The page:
eBay

(eBay)

Why You’re Wrong About eBay

By Technology FOXBusiness

Oh no – more bad news for eBay (EBAY). Just this past week researchers found that the company’s platform was harboring a potentially damaging, unregulated online trade in invasive plants which could pose a “grave threat” to endangered animal species and contaminate lakes, ponds and other public sources of water.  Good grief – it’s not as if eBay hasn’t had its share of naysayers this year.  Now the company’s accused of being an environmental hazard too!  Is it time to sell your shares, close your eBay store and retreat?

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No, of course not.  Sure, the online marketplace has come under withering scrutiny from Wall Street and the media since its spinoff of PayPal (PYPL) earlier this year.  Its shares were recently downgraded by investment firm Cantor Fitzgerald to "hold" from "buy" after lowering their share price target to $27 from $72.  The company is now predicted to be the "e-commerce laggard" that is "expected to face even tougher competition from market leaders Amazon (AMZN) and Alibaba (BABA)” and who is “set to lose more market share in the global B2C e-commerce market."

But wait.  Could these doomsayers be wrong?

eBay certainly has its challenges. It has formidable competition from Amazon, Alibaba and other growing online sites like Jet.com, who not only have greater search engine reach but often provide better fulfillment and shipping options for its merchants. It has lost a powerful profit generator in PayPal. It has had its recent battles with Google (GOOG) and faced security issues and a change in its buyer demographics. Its branding is often connected to “auctions” which was once all the rage, but has cooled (it’s usually just easier and just as expensive to “buy it now” isn’t it?).  eBay seems like an old-school company struggling in newer times. And it is. But hold on.

This is a very profitable company with $10 billion in cash sitting in the bank. And eBay is not sitting still. The company recently introduced a “Prime” – like service in Germany and is making moves to expand in India. The company’s website has undergone significant enhancements and a customer’s buying experience is as up-to-date and fast as any other of its competitors. eBay continues to support a large amount of auctions for those that enjoy that type of trade. Its search engine optimization problems, specifically with Google , appear to be resolved and turning around. Unlike Amazon, eBay does not warehouse its own products and therefore does not compete against big box retailers like Wal-Mart (WMT) and Best Buy (BBY) – instead it provides a platform for these same stores to sell their products. Because the company just connects buyers and sellers its margins are much higher than that of its competitors (68% as compared to Amazon’s 27%), which means that the company has flexibility in its fees, which are already lower than Amazon’s. In 2014 eBay’s EBITDA (earnings before items like depreciation and taxes) was about $5 billion. Amazon, though a better cash generator, earned about the same, even though their revenues are more than five times that of eBay’s.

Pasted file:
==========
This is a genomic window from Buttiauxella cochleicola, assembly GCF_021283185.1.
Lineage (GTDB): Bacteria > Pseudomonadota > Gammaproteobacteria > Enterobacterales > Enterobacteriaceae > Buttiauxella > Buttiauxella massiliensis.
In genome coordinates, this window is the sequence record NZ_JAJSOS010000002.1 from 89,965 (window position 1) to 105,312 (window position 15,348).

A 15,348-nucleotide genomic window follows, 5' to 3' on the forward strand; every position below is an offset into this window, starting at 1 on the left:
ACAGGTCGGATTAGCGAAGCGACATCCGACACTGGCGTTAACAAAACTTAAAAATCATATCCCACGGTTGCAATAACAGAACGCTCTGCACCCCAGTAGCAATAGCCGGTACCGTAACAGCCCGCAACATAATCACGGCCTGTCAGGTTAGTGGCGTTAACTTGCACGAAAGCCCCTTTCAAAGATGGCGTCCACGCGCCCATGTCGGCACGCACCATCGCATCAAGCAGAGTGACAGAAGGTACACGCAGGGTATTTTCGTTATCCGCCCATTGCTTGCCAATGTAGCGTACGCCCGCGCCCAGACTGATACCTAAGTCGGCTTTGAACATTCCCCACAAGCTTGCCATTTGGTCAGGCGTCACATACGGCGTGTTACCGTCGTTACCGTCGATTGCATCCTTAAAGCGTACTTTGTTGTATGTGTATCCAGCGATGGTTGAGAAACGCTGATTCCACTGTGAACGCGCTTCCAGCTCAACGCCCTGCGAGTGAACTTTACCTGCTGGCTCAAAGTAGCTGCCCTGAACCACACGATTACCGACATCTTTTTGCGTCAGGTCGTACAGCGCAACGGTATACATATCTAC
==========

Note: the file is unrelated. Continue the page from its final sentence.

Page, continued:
And this is good news for small businesses. Because the company’s biggest strength is its small business core – both buyers and sellers. Although Amazon’s marketplace, which now boasts more than 2 million merchants, is gaining, eBay still has about 25 million merchants on its site selling their wares. The great majority of these merchants are small businesses. They have been selling on eBay for years. They pay less of a commission than their Amazon counterparts. And, more importantly, they’re going to be hard pressed to incur the costs and pains of moving their store away from eBay unless given a really, really good reason. Setting up a store on eBay is simple to do and, more importantly, individual sellers and entrepreneurs can just sell or auction their junk (excuse me…their products) on eBay with little effort to generate quick profits.  As independent and home based businesses continue to proliferate, eBay will continue to be a preferred choice for them. Already strong internationally, eBay’s moves to grow its business outside of the U.S. will likely attract millions of additional small merchants looking to easily connect to buyers.

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Of course the company has its challenges. But it’s a big e-commerce world out there, with many future opportunities, and eBay is a very large part of that.  And that’s good news for its small business community.

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